For many employees, money talks. Will your employees walk?
John Borrowman, CPC
Borrowman Baker LLC
Spammers are the people we love to hate. Except when we think they’re giving us a hot stock tip. That’s the conclusion, anyway, of recent research on the subject.
In “Spam Works: Evidence from Stock Touts and Corresponding Market Activity”, Laura L. Frieder (Purdue) and Jonathon Zittrain (Harvard Law School) examined the price fluctuations of stocks promoted in unsolicited “hot tips” emails sent during 2004 and 2005. They found that stocks experience a significantly positive return on days prior to heavy touting via spam. Their evidence also indicates that volume of trading responds positively and significantly to heavy touting. For example, for a stock that is touted at some point in their sample period, the probability of it being the most actively traded stock in the sample jumps from 4% on a day when there is no touting activity to 70% on a day when there is touting activity. Returns in the days following touting are significantly negative.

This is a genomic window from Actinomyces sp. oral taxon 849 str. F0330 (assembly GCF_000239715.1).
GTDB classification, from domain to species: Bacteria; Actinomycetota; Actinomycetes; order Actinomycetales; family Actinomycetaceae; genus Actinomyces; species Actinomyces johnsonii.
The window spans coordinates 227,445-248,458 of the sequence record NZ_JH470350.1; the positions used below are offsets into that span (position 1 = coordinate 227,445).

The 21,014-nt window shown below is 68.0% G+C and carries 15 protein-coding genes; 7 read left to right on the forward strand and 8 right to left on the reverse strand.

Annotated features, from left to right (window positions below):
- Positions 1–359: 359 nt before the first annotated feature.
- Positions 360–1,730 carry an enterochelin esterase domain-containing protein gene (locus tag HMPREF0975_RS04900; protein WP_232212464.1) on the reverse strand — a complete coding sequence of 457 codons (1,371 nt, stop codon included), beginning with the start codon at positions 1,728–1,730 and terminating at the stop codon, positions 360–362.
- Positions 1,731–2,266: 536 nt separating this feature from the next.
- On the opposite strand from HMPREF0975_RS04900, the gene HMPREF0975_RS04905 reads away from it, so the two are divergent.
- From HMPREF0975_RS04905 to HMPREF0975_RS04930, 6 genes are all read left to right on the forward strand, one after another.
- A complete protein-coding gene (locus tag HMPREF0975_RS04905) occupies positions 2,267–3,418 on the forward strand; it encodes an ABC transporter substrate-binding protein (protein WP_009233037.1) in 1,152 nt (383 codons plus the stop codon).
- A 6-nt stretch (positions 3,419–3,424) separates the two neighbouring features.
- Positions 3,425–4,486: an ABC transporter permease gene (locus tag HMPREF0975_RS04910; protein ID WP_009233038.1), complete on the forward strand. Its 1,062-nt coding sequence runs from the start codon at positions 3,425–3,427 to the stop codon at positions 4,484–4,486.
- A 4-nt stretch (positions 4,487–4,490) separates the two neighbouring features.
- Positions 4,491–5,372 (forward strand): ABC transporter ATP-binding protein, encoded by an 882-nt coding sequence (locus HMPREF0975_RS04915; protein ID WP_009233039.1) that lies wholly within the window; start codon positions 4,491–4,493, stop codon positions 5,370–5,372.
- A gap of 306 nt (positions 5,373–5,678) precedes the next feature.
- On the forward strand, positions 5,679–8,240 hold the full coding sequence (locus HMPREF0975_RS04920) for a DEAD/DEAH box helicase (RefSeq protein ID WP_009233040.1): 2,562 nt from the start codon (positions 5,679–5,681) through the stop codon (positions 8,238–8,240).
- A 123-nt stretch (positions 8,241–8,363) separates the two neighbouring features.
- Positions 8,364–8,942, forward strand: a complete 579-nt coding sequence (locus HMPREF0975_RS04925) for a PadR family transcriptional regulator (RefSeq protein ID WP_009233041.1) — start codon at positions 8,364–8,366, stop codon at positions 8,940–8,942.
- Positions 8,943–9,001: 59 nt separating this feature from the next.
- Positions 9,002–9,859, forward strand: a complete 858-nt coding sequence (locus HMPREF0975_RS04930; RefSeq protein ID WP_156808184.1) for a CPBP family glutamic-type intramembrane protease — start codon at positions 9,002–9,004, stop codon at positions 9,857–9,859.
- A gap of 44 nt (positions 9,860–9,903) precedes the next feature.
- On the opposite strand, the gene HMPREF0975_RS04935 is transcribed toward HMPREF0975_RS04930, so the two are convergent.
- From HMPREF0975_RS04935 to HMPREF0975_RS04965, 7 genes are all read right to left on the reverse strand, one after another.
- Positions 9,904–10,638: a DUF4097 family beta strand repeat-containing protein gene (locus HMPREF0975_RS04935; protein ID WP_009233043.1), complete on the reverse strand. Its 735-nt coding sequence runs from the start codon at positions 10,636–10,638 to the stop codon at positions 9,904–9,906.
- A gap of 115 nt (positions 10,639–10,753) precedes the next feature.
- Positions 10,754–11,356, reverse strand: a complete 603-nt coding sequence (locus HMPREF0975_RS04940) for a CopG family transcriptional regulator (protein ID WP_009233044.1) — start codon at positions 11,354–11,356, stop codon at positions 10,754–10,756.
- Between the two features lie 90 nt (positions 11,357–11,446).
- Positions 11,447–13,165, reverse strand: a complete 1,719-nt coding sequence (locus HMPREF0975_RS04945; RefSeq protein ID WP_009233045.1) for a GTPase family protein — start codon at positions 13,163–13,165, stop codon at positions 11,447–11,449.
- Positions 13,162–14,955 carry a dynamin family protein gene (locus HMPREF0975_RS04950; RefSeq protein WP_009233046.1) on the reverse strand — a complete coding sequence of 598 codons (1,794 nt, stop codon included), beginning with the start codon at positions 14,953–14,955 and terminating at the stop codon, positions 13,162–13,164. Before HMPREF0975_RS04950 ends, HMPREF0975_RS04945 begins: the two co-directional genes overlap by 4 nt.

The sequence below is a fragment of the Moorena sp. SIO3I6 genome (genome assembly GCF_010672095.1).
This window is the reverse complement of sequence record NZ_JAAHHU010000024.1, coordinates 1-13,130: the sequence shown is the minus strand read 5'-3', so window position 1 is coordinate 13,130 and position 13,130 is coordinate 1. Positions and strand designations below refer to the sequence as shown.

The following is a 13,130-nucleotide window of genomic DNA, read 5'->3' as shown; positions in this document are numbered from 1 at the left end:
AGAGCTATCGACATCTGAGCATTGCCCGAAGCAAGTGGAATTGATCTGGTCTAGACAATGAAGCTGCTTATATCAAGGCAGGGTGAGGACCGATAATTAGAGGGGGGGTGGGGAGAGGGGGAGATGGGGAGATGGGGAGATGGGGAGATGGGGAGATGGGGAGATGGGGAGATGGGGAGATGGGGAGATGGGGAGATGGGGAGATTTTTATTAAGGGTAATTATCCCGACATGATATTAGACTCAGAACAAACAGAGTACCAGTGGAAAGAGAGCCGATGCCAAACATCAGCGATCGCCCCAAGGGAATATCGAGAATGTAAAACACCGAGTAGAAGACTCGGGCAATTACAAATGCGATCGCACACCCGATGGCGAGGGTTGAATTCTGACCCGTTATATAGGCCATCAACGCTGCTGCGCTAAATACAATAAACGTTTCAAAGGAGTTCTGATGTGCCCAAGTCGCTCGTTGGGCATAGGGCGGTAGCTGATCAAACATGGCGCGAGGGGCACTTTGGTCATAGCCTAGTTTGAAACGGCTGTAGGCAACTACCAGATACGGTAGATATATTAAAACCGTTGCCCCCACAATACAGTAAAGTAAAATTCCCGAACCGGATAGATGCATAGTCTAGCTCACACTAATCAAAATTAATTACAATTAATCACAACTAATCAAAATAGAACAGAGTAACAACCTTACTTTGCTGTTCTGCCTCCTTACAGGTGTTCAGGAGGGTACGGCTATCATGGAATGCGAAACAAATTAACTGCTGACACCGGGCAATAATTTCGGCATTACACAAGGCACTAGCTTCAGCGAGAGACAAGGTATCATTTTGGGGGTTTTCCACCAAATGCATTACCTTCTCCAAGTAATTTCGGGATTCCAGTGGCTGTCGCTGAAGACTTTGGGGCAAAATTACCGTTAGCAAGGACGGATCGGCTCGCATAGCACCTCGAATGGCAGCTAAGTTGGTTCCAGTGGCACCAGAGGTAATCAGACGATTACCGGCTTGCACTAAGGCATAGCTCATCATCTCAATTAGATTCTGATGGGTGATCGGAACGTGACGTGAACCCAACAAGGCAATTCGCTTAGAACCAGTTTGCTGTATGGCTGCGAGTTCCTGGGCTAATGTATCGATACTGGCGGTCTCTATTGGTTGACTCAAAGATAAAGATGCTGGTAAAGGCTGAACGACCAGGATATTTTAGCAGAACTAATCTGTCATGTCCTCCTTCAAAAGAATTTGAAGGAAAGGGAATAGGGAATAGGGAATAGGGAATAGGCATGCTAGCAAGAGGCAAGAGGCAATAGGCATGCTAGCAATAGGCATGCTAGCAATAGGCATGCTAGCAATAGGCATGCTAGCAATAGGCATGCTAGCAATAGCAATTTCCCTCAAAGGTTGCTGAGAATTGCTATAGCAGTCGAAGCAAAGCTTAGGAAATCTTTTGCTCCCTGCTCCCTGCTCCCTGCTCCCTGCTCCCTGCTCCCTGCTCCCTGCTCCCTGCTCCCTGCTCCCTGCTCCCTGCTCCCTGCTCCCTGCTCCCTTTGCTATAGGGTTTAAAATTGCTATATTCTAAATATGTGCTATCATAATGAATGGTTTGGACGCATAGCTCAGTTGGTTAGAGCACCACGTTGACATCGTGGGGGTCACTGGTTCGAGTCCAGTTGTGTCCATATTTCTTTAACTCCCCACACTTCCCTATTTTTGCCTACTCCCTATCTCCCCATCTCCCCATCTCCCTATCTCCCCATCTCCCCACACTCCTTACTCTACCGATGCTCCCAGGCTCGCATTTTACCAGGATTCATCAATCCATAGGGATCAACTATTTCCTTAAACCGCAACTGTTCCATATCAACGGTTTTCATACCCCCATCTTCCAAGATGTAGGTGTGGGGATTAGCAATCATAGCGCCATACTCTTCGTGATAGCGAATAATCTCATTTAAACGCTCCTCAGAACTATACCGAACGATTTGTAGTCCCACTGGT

The authors’ analysis is consistent with their hypothesis that spammers “buy low and spam high”, purchasing penny stocks with comparatively low liquidity, then touting them in order to increase or maintain trading activity and price enough to unload their positions at a profit. More sophisticated spammers will tout stocks immediately after an independently occurring upward price tick, or after having caused the uptick themselves by engaging in preparatory purchasing.
According to the paper, the average investor who buys a stock on the day it is most heavily touted and sells it 2 days after the touting ends will lose approximately 5.48% (exclusive of brokerage fees). By contrast, an average gain of 5.79% can accrue to the spammer who buys at the ask price on the day before unleashing touts and sells at the bid price on the day the touting is heaviest.
Not content with the statistical analysis, the authors go on to propose additional regulatory steps that might curb the influence of spam-based stock touts. All the while acknowledging, of course, the recipients’ get-rich-quick gullibility which is key to the spammers’ success.